By Matt Rooney
If you’re under 40? You unquestionably have a female millennial friend (more likely friends) who, regardless of their individual political affiliations or ideological leanings, have complained emphatically about the state of men in today’s society.
And we’re not talking about push up gym skills or John Wayne-level physical courage here (check out my Father’s Day post so we’re on the same page definition-wise before proceeding).
I’m referring to the self-obsessed, narcissistic, emotionally fragile, responsibility-challenged, morally vapid male culture which seems to permeate more and more aspects of Millennial and Generation Z life on a daily basis.
Consider that mind-blowing nail salon article in this past Sunday’s Wall Street Journal. In case you aren’t in the know, legions of young U.S. men are apparently invading America’s nail salons with an appetite for manicures, pedicures, and related services once associated exclusively with the opposite sex’s grooming and social rituals. No more. It’s the latest frontier in a self-indulgent streak sweeping the nation.
When I complained about it via social media, some of my friends (female and male) vehemently disagreed with me. What’s wrong, they reason, with a man wanting to look good? And maybe get a foot rub in the process?
They’re missing the point.
There’s nothing wrong with the occasional indulgence. Enjoying the fruits of your labor!
Okay. Personally? I’m currently sitting on a massage gift certificate from Christmas (haven’t found the time or opportunity to use it yet) but I plan to use it eventually.
However, the undatable/unmarriable pajama boys we all love to loathe may live in a bubble but they weren’t born in a vacuum. The problem presented by emerging male grooming fetishes is one of priorities. Badly warped priorities. Ones which our culture actively enable.
When I have an extra $50 in my wallet? I’m automatically thinking about that next home repair project or taking my wife out for a drink and some appetizers after work. Sometimes I need a new shirt for work; they wear out quickly when you wear a suit most days. I’m not claiming to be a perfect husband (I’m not – my wife will sign an affidavit), but my mind never strays to “oh boy, I can afford a little pampering this weekend!”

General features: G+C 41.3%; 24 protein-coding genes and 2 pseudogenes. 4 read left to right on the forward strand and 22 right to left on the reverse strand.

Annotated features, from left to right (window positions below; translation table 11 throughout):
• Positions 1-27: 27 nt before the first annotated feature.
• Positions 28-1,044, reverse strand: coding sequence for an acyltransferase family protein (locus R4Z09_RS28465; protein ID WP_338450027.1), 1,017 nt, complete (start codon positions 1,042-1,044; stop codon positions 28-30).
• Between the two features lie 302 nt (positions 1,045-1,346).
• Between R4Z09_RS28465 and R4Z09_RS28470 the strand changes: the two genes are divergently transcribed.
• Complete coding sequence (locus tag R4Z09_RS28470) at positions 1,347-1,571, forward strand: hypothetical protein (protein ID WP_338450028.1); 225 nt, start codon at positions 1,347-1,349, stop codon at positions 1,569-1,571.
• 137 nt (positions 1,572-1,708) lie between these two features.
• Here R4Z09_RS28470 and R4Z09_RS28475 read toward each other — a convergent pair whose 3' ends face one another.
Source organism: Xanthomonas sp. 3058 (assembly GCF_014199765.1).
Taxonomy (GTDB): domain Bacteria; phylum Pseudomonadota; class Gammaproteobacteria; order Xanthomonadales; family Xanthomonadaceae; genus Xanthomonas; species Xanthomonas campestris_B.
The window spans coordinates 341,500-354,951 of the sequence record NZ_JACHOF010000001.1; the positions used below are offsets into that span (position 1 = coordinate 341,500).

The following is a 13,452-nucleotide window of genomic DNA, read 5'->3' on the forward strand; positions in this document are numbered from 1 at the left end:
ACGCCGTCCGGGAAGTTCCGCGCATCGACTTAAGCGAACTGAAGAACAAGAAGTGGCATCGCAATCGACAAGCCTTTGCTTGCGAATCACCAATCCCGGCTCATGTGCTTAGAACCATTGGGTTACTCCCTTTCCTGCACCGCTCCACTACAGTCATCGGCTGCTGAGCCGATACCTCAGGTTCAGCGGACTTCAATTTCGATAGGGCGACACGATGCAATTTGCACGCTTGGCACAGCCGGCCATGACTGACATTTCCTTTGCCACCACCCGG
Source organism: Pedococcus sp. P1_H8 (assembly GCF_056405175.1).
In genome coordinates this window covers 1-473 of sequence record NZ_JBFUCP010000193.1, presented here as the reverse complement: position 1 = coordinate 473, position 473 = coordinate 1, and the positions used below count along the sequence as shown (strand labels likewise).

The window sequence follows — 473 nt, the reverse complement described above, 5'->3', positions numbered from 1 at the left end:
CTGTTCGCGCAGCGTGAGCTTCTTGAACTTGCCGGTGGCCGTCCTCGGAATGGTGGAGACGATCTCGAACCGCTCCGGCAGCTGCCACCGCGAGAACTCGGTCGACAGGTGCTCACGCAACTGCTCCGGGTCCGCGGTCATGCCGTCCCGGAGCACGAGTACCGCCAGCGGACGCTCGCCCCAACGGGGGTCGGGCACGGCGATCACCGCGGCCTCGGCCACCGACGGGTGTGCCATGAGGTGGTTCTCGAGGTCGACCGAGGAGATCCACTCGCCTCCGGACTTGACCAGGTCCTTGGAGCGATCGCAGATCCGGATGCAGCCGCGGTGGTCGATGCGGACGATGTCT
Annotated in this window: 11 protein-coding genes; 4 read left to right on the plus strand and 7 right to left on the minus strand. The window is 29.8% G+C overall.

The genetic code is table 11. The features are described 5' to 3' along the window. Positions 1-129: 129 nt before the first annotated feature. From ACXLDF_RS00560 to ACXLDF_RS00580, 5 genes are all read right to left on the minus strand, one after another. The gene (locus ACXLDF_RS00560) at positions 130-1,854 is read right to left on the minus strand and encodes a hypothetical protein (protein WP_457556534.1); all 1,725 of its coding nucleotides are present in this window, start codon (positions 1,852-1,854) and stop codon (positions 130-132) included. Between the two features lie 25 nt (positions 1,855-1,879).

Selfish men make selfish decisions which impact everyone in their orbit. Habitually making small selfish decisions (e.g. going monthly to get a manicure you don’t need as a man) leads to bigger selfish decisions (e.g. taking another European vacation – your third in three years – instead of saving it for a home down-payment). It amazes me that a male generation saddled with student debt and unable to buy homes also believes foot beautification and $6 coffee represent responsible decisions. But here we are.
A bit harsh? I’d counter that you’re being a bit naive.
Habit and character are inextricably linked, folks. Our grandfathers volunteered at 18 (or younger) to fight Nazis. They came home and prioritized Kiwanis clubs, bowling leagues, church volunteerism, and other social capital-rich enterprises in their spare time. Many of our fathers (mine included) resoled their shoes while attending night school to give us better lives. Think about it this way: we’re seeing two consecutive generations which go out of their way to live AWAY from their families. I get a haircut because I’m a professional. I need to look professional. A generation of men prioritizing pampering over pampers is wholly undeserving of the civilization they’re inheriting and I feel no compunction in saying so.
They also happen to be precisely the sort of men who annoy and depress single American women – conservative and liberal alike – who too often don’t seem to appreciate the relationship between (1) a culture that routinely and uncompromisingly degrades manhood and (2) a degraded quality of available prospective male partners.
So the next time your favorite female friend complains about the quality of guys she’s meeting? Tell her to employ the male nail salon litmus test. She’d be doing a solid for the next generation.
MATT ROONEY is a 30-something practicing New Jersey attorney, A+ panelist on Chasing News with Bill Spadea, and the founder and blogger-in-chief of Save Jersey.